Levanter's odyssey is, of course, marked by violence, yet the violence is no longer gratuitous. It is enervated by purposefulness. (p. 78)
The handling of sex and disease no longer constitutes a radically disturbing statement about the life force but degenerates to kinkiness. Levanter picks up a gorgeous hitchhiker in Switzerland who, it later turns out, is a transsexual; Levanter is her first man. In a similar episode in Steps the reader is jolted by the intimations in the situation of masturbatory narcissism. In Blind Date, Levanter is torn: "He was crushed to think of the helplessness of her condition, yet he knew that at the moment he must consider himself"—a dilemma that would never have arisen for the rapacious protagonist of Steps. (pp. 78-9)
Towards the end of the novel, Levanter discovers a woman from the early pages—a woman who has never achieved orgasm. In an episode that pales beside Norman Mailer's famous story, "The Time of Her Time," or Harold Brodkey's "Orra Perkins's First Orgasm," Levanter brings her to ecstasy. But what is most interesting is the effect on Levanter himself: "A sudden current ran through her like lightning; then just as suddenly, the tension that gripped her dissolved. He lost the feeling of his own shape; in the ultimate moment, when his vision shrank, he heard her whisper, Yes!"
What is extraordinary here is that the heretofore utterly solipsistic, rapacious Kosinski hero is subordinating his own to another's pleasure and, in the process, producing the first truly erotic occasion in Kosinski's fiction. For the goal of Eros, the heretofore great dread of the Kosinski hero, is the dissolution or transcendence of self and the merger with another. Still more stunning, Levanter "lost the feeling of his own shape" through performing oral sex and receiving no physical stimulus himself.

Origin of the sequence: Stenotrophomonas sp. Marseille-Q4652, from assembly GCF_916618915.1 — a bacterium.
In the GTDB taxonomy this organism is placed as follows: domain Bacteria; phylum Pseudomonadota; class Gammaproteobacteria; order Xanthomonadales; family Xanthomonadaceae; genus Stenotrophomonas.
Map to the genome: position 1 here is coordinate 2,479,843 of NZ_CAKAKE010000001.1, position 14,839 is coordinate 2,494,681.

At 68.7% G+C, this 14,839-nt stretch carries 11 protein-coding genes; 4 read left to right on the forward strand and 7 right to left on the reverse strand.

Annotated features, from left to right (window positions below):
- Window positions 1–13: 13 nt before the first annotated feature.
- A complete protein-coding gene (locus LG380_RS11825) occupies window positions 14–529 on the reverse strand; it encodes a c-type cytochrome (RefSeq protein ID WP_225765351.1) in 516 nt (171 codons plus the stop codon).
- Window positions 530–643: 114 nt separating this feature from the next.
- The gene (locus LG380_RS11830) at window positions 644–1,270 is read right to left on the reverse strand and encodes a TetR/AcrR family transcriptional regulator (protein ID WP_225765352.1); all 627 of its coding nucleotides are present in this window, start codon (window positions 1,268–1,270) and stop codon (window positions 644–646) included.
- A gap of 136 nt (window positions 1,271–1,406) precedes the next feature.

It must be that Levanter, like all the great lovers since Isolde's Tristan, is in love with love itself. To say the least, the Kosinski hero is a much different man from his counterpart in the early works. It is obvious that Kosinski has become an altogether more palatable author. His new geniality, however, has cost him much of his power. (p. 79)
William Plummer, "In His Steps: The Mellowing of Jerzy Kosinski," in The Village Voice (reprinted by permission of The Village Voice; copyright © by The Village Voice, Inc., 1977), October 31, 1977, pp. 77-9.
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Jerzy Kosinski calls George Levanter, the hero of his novel "Blind Date," a "small investor." But to me he is more like a claims adjuster in the ambiguous morality of the modern world. Among other things, Levanter is a skier and, as the West declines, he finds sport on its slope….